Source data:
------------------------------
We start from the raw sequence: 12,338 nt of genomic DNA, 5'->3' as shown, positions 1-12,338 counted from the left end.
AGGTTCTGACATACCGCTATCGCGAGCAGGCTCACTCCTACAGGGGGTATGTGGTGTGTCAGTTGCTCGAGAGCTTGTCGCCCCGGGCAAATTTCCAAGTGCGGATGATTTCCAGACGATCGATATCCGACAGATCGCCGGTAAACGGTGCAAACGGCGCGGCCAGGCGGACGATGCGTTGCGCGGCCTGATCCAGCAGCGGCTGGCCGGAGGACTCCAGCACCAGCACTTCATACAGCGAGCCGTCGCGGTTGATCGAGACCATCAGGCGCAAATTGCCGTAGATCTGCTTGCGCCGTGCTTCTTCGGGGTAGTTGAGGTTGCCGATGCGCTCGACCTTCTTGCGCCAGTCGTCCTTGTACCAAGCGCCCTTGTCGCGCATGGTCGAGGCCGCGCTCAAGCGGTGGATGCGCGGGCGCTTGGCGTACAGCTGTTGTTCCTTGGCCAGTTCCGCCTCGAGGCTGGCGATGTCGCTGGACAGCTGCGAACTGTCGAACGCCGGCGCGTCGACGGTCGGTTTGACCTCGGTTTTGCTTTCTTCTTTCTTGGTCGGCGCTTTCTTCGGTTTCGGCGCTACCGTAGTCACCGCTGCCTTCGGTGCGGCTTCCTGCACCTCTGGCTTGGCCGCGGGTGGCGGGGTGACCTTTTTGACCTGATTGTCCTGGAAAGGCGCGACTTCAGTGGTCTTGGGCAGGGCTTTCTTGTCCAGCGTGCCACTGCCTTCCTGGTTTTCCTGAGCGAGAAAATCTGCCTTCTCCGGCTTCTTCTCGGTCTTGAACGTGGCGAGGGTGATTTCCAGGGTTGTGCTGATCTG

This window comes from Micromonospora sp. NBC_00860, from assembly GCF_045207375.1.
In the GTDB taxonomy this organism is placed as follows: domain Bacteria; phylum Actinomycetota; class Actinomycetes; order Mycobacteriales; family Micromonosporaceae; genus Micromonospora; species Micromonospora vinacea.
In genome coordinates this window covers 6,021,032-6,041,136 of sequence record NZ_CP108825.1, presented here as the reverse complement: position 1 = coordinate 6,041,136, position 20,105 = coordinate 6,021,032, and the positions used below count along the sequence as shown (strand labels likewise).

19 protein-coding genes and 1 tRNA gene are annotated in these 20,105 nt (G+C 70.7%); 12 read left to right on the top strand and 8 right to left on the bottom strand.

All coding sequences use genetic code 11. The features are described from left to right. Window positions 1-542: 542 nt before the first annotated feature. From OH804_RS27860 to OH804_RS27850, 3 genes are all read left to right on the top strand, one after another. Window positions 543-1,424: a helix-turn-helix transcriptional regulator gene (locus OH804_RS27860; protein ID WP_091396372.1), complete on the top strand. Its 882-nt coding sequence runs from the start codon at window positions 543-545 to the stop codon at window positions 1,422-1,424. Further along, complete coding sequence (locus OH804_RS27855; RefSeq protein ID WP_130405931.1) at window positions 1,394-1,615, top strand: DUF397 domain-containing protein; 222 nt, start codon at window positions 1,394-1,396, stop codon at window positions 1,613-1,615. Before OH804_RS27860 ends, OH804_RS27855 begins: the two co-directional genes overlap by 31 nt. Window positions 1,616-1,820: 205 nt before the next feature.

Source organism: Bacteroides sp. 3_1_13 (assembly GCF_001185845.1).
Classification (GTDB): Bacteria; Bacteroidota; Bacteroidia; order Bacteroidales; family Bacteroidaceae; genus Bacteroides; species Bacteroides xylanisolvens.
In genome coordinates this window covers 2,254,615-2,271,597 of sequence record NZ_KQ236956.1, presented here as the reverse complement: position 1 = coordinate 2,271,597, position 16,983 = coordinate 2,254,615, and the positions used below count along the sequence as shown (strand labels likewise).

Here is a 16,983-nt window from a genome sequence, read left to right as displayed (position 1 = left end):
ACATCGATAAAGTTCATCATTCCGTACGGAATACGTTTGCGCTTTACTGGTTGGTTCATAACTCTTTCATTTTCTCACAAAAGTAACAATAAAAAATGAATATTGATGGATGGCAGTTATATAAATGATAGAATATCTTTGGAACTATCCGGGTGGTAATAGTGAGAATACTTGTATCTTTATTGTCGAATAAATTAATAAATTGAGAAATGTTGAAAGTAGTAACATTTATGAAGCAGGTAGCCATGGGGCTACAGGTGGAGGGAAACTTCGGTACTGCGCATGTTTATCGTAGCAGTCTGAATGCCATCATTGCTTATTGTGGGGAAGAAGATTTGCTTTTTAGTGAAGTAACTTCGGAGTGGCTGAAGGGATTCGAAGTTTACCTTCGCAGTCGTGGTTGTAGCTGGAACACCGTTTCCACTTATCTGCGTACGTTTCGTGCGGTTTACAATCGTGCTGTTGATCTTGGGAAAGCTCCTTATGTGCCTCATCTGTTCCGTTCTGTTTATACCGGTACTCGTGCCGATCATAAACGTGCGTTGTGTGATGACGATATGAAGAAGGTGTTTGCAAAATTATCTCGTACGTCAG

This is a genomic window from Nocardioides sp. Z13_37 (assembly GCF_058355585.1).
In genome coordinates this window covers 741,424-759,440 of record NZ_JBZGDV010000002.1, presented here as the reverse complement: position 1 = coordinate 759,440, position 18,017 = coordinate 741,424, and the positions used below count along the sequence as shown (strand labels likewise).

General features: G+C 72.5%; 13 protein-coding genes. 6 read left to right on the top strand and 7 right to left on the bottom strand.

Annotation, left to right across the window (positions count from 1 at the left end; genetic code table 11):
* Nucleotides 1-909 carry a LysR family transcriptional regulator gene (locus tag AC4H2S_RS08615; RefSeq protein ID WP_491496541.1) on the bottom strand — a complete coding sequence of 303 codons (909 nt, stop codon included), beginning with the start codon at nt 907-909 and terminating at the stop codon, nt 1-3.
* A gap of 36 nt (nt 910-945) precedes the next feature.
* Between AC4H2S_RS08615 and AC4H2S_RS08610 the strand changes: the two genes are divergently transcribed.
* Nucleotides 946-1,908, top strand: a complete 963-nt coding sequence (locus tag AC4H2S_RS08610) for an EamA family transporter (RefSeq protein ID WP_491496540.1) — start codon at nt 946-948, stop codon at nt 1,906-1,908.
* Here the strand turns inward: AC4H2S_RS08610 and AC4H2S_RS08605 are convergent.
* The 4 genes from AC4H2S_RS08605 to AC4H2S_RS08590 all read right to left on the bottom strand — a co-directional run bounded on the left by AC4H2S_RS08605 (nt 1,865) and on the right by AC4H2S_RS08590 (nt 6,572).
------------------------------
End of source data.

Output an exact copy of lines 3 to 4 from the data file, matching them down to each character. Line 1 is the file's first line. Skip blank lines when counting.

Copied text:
This window comes from Micromonospora sp. NBC_00860, from assembly GCF_045207375.1.
In the GTDB taxonomy this organism is placed as follows: domain Bacteria; phylum Actinomycetota; class Actinomycetes; order Mycobacteriales; family Micromonosporaceae; genus Micromonospora; species Micromonospora vinacea.